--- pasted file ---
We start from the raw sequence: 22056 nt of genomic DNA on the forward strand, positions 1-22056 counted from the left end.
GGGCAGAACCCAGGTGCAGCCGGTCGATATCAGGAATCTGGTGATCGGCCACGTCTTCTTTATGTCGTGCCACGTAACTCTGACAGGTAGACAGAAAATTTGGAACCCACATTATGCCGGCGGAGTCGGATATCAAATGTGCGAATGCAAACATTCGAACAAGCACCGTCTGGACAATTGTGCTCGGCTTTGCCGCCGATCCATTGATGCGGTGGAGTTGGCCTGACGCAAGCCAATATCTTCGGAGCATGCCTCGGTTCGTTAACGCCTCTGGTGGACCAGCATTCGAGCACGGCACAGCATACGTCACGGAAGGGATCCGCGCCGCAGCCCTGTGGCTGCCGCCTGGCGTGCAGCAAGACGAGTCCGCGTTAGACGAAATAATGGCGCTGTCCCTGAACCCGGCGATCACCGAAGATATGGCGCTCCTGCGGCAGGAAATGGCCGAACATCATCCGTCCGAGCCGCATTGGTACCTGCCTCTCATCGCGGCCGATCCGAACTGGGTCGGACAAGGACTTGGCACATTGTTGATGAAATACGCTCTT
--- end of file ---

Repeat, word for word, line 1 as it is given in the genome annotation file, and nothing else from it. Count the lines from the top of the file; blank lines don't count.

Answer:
We start from the raw sequence: 22056 nt of genomic DNA on the forward strand, positions 1-22056 counted from the left end.